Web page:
Rider Grad Brewington Competing in PGA Tournament
MONTGOMERY COUNTY, MD--The Professional Golfers Association Tour's feeder circuit begins its run at the TPC Potomac at Avenel Farm with the Neediest Kids Championship, which opens today (Thursday) with a $600,000 purse.
Competing in the 144-player PGA field this week will be Lee Janzen, a former Kemper Open champion as well as two U.S. Opens, hoping to work his way back to full-time status on the PGA Tour.
Patrick Cantlay, a 20-year-old who finished in the top 25 of four PGA Tour events last year as an amateur, and former PGA Tour winners Jason Gore, Woody Austin and Paul Stankowski will also be in action.
So will Rider University graduate Tyler Brewington '08.
A four-time All-Metro Atlantic Athletic Conference golfer, Brewington qualified for the tournament on Monday.
"This is great for Tyler's career as a player," said Rider coach Bob Whartenby. "He's been playing well and was able to get in on Monday's qualifier. Hopefully he can play well and get into the weekend in this event."
Brewington completed his Rider career by placing second at the 2008 MAAC Championships as a senior, leading Rider to a second place finish.
At Rider Brewington also had finishes of third, fourth and fifth at MAAC Championships.
During the summer of 2007, Brewington participated in the 107th U.S. Amateur in California after qualifying at the PGA Nationwide Tournament in Scranton, Pennsylvania.
"The U.S. Amateur is the top amateur tournament in the world," Brewington said at that time. "It took four tries but I finally made it. A lot of good players have never qualified for the U.S. Amateur and I didn't want to be one of those guys. Guys like Tiger [Woods], Phil [Mickelson], Arnold [Palmer] and Jack [Nicklaus], golfers you know by first name, they have won this tournament and by getting there you never know what can happen."
Despite shooting only four over par he missed the cut on the PGA Nationwide Tour, finishing six shots over the cut line of two-under par. Brewington placed 117th of 156 golfers with a two-round score of 146. "Even though he missed the cut at the nationwide tournament a couple little tweaks here and there and he's making the cut," Whartenby said. "That proves that he is going to go somewhere."
"What Tyler has done and will do is big, not only for himself but for Rider University and the golf program," said Whartenby. "It's a big step in his career."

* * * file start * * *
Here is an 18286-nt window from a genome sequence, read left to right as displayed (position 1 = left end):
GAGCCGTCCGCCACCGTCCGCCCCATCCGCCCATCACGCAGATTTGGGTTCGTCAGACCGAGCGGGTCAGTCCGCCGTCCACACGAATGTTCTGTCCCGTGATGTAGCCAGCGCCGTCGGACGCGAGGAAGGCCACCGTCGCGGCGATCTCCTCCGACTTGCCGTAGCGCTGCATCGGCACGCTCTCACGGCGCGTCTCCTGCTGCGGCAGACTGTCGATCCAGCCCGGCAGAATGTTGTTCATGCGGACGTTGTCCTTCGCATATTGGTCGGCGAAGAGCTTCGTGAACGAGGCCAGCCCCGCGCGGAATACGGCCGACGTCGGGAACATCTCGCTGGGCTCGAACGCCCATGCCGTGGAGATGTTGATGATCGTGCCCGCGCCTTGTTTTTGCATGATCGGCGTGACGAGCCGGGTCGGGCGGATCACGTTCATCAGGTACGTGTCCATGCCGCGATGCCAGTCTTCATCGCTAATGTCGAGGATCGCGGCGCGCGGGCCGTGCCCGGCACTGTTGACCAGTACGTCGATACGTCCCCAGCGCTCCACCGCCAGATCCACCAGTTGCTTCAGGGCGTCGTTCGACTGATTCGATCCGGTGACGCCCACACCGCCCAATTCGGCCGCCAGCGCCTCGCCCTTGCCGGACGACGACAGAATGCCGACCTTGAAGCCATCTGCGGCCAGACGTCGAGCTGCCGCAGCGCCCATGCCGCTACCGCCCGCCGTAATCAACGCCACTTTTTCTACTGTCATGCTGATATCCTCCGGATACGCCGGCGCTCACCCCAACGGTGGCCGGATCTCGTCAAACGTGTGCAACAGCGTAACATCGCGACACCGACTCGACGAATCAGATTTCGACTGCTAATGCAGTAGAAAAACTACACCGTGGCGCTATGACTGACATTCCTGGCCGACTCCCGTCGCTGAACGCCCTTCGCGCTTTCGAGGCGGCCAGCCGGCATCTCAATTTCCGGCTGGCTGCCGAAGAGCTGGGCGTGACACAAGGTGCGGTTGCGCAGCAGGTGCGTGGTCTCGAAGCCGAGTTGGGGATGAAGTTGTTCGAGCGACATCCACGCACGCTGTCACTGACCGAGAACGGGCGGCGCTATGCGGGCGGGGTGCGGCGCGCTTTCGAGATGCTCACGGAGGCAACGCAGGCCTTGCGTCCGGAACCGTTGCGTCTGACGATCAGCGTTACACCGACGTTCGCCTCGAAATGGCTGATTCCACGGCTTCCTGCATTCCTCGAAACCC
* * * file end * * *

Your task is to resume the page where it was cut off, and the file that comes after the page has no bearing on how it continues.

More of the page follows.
During his Rider career Brewington won the Peacock Invitational in the spring of 2007 and in the fall of 2007 was the medalist out of 69 golfers at Mount St. Mary's. He also won at St. Bonaventure and placed second at Bucknell and Cornell and third at Colgate.
In the fall of 2006 he was the medalist at both the Cornell Invitational and the Bucknell Invitational, leading Rider to a first place finish in both 15-team events. Brewington placed runner-up at the St. Bonaventure tournament where he broke the Rider record for a 36-hole score when he shot a 137.
Brewington was the tournament medalist at the 2004 St. Bonaventure Invitational as a Rider rookie.
"I think golf is the hardest game that there is," Brewington said. "It is the only real sport where it is different each time out. No matter where you play basketball, the court is the same. No matter where you play baseball, the field is pretty much the same. But in golf, every course is different. Every day is different."
"Tyler is one of the biggest characters I've ever met in my life," said Whartenby. "He's very upbeat, very out-going. You can pretty much talk to him and tell him anything, he's that type of guy. Everyone looked up to him when he was here. When I first met him I was the assistant coach and he was a freshman. The first ten minutes I met him he was cocky, he said he wanted to beat me, and that's why he is successful. His attitude is bringing him to the top."
"A lot of people don't realize the mental part of golf," Brewington said. "It is unbelievably crazy. I play golf because it is so hard. One day you can go out and have a nice round and think you are on top of the world. The next day a lot of things can go wrong. It is amazing what this game can do to you emotionally, mentally and physically. I play every day of my life and I can't figure it out."